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21 June 2011

Estimates are redundant. Here's why.

Estimates are redundant for many teams these days, although many persist in estimating work.  Let's run through some estimating canon and then talk about why estimating is in certain circumstances redundant.

Projects estimate the work effort up front to discover the balance between technical performance (i.e. scope & quality), cost and schedule.  This helps hire the right number of people, set stakeholder expectations and make portfolio investment choices.

Alternatives to up front estimating are to time-box the solution with a view to cutting or extending the investment on an as needs basis.  Another alternative is to fixed price (low value, exploratory) or fixed scope (regulatory compliance) the project up front.

Finding the balance

Estimating is done to help assess the balance between cost, duration and technical performance of the target solution.  It is used as a tool to negotiate the sliders on those dimensions.  One pass at up-front estimating is typically not enough for the smart money, as you'll have an all-or-nothing approach to the solution.  That is, in the process of estimating assumptions are made about how to prioritise fast, cheap, of "solution rich."  What you need to do in these scenarios is to revise the estimates until the sweet spot between the project performance factors is discovered.

Once an estimate is discovered it can be taken to portfolio management boards and assessed relative to other project proposals based on value generated, cost and risk. But, why on earth are we doing so many projects that deliver such marginal value?  Surely a project is worthwhile or it isn't?

  • Conclusion 1: Too many trivial projects are created where the work would be better managed as operations.
    • Question: What makes people 'projectize' work when it's not special, unique, and all that project 101 stuff?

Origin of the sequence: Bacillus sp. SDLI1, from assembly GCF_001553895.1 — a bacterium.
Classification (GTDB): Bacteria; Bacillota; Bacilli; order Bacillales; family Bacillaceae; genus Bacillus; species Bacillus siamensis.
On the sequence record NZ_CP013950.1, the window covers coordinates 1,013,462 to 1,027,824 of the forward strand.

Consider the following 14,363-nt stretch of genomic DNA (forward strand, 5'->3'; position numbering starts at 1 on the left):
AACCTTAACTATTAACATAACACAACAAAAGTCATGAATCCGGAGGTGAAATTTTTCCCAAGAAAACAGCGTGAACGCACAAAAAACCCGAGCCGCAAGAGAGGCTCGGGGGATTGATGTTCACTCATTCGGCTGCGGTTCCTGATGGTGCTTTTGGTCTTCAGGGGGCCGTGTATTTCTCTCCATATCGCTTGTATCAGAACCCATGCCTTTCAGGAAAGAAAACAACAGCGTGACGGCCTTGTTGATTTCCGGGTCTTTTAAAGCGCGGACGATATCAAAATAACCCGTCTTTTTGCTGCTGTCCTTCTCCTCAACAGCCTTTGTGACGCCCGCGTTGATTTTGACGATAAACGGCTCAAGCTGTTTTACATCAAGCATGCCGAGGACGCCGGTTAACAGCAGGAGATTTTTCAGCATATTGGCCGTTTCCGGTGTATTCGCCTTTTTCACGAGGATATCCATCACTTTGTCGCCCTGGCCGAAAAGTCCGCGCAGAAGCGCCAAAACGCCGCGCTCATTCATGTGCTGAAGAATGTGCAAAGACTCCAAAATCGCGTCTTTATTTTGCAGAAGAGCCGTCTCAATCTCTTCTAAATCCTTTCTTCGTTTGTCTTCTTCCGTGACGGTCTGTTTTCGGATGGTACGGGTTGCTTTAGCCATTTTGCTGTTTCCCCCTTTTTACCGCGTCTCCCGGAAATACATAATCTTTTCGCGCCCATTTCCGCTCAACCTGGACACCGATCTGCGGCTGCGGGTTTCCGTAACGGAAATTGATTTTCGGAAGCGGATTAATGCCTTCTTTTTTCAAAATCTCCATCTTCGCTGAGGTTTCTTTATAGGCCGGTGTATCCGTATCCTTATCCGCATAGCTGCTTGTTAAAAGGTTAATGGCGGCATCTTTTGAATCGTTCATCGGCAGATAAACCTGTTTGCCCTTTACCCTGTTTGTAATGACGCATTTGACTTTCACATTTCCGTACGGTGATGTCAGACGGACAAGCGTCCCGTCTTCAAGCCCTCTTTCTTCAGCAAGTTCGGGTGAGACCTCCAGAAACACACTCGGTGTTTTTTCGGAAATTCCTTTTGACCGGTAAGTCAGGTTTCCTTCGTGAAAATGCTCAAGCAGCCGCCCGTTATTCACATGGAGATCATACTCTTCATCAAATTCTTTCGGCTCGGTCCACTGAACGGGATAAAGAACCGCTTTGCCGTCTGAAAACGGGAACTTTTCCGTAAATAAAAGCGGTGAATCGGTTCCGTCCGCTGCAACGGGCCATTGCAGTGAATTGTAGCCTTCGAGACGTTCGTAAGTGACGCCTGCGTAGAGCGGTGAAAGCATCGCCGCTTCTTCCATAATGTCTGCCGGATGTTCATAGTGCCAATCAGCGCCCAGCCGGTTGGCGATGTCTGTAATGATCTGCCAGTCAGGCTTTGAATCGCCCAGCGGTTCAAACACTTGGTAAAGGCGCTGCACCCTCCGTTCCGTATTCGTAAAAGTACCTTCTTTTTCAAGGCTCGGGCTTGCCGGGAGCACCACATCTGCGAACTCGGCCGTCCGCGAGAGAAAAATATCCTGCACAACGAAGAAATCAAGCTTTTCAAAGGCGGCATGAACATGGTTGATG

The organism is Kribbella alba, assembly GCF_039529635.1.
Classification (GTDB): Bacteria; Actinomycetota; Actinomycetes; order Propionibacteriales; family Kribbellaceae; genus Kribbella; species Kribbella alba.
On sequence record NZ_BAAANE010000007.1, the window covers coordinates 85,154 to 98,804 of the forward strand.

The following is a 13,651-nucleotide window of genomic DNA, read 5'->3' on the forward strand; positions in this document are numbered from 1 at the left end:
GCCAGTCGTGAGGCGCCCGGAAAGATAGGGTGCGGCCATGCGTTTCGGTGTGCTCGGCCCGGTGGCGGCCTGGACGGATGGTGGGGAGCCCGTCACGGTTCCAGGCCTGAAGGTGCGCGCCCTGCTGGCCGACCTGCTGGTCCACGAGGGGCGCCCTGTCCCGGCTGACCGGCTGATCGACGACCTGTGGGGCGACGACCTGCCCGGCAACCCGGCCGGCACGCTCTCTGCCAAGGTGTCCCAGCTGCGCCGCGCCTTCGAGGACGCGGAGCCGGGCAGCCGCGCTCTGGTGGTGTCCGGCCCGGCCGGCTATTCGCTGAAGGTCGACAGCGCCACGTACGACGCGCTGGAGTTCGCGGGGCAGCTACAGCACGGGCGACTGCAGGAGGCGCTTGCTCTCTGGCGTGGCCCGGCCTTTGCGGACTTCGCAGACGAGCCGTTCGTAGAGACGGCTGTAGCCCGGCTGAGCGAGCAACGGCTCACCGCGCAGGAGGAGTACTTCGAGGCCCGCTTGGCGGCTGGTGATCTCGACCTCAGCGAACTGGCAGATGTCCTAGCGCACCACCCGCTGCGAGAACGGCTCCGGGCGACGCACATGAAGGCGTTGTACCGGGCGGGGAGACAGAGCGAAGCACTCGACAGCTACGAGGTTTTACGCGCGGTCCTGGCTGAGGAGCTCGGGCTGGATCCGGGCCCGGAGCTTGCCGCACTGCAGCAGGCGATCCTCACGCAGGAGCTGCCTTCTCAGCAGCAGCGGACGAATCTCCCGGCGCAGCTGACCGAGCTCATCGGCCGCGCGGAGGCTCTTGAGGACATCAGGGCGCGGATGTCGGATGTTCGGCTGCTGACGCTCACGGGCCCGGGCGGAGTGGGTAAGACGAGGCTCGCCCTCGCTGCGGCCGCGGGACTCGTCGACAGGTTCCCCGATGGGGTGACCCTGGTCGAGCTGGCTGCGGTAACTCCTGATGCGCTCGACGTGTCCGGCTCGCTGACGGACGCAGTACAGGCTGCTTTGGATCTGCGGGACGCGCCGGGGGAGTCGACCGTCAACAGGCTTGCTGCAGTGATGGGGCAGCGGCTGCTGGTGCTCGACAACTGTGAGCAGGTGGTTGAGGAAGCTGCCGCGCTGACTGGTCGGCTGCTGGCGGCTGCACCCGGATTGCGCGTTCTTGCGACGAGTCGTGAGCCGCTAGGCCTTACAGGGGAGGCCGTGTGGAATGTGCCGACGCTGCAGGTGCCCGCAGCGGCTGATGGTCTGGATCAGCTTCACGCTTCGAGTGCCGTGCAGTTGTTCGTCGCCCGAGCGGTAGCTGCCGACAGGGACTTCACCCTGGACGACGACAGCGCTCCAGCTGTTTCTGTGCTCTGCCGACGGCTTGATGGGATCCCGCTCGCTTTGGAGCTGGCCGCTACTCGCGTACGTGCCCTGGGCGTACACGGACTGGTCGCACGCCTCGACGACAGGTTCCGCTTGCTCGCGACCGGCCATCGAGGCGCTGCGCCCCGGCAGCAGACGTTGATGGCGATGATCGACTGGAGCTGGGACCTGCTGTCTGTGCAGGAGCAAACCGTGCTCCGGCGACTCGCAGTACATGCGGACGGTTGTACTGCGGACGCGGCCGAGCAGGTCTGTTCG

• Hypothesis: Lack of systems thinking, expertise, complex taxation rules and accounting practices.
  • Conclusion 2: Ongoing estimating has to be the default mode of doing business.  If you aren't revising your estimates at every steering committee meeting there is something suspect in your reporting.

Fixed resource (money & people)

Much software development, especially operational work, is done in a fixed resource way - essentially fixed pricing the work.  In the fixed resource (cost) model estimating helps understand team capacity and plan releases.

If you have made the commitment to fixed resources you can park estimating activity and focus on short cycle times to ensure as much value is generated as possible.  Focus on flow to increase delivery and you'll get more out.  Estimate and you'll waste energy and time (a finite resource) on analysis that adds no value.  Improving your estimating won't help you ship more.
  • Conclusion: If you are fixed resource, there is no value in estimating.
I have another point as well, where you take a people or team centric view of the project, planning the work around existing teams.  We've gone on for long enough so I'll hold it over for a post next week.